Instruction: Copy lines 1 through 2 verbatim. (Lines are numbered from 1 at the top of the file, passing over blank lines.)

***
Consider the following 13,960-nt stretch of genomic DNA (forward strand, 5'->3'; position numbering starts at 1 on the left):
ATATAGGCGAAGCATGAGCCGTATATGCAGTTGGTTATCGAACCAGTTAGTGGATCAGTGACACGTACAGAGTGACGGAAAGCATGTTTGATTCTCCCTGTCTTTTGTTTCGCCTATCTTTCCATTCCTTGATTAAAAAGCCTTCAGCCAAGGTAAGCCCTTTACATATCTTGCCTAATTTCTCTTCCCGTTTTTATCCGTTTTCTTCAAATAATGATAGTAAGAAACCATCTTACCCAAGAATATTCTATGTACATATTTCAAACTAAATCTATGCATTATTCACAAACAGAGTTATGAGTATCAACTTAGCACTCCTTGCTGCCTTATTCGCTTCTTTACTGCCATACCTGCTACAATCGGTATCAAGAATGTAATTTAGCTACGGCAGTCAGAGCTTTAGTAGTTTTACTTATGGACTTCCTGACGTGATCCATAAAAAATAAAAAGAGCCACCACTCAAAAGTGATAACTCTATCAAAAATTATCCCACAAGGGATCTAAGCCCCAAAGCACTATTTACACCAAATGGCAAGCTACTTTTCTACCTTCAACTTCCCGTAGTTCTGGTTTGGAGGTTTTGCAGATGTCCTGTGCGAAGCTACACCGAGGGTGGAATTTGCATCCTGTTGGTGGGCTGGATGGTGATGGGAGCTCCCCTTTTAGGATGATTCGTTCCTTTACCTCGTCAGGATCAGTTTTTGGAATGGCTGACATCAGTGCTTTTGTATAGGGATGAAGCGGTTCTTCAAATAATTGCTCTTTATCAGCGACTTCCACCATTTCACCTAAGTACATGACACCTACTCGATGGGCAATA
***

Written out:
Consider the following 13,960-nt stretch of genomic DNA (forward strand, 5'->3'; position numbering starts at 1 on the left):
ATATAGGCGAAGCATGAGCCGTATATGCAGTTGGTTATCGAACCAGTTAGTGGATCAGTGACACGTACAGAGTGACGGAAAGCATGTTTGATTCTCCCTGTCTTTTGTTTCGCCTATCTTTCCATTCCTTGATTAAAAAGCCTTCAGCCAAGGTAAGCCCTTTACATATCTTGCCTAATTTCTCTTCCCGTTTTTATCCGTTTTCTTCAAATAATGATAGTAAGAAACCATCTTACCCAAGAATATTCTATGTACATATTTCAAACTAAATCTATGCATTATTCACAAACAGAGTTATGAGTATCAACTTAGCACTCCTTGCTGCCTTATTCGCTTCTTTACTGCCATACCTGCTACAATCGGTATCAAGAATGTAATTTAGCTACGGCAGTCAGAGCTTTAGTAGTTTTACTTATGGACTTCCTGACGTGATCCATAAAAAATAAAAAGAGCCACCACTCAAAAGTGATAACTCTATCAAAAATTATCCCACAAGGGATCTAAGCCCCAAAGCACTATTTACACCAAATGGCAAGCTACTTTTCTACCTTCAACTTCCCGTAGTTCTGGTTTGGAGGTTTTGCAGATGTCCTGTGCGAAGCTACACCGAGGGTGGAATTTGCATCCTGTTGGTGGGCTGGATGGTGATGGGAGCTCCCCTTTTAGGATGATTCGTTCCTTTACCTCGTCAGGATCAGTTTTTGGAATGGCTGACATCAGTGCTTTTGTATAGGGATGAAGCGGTTCTTCAAATAATTGCTCTTTATCAGCGACTTCCACCATTTCACCTAAGTACATGACACCTACTCGATGGGCAATA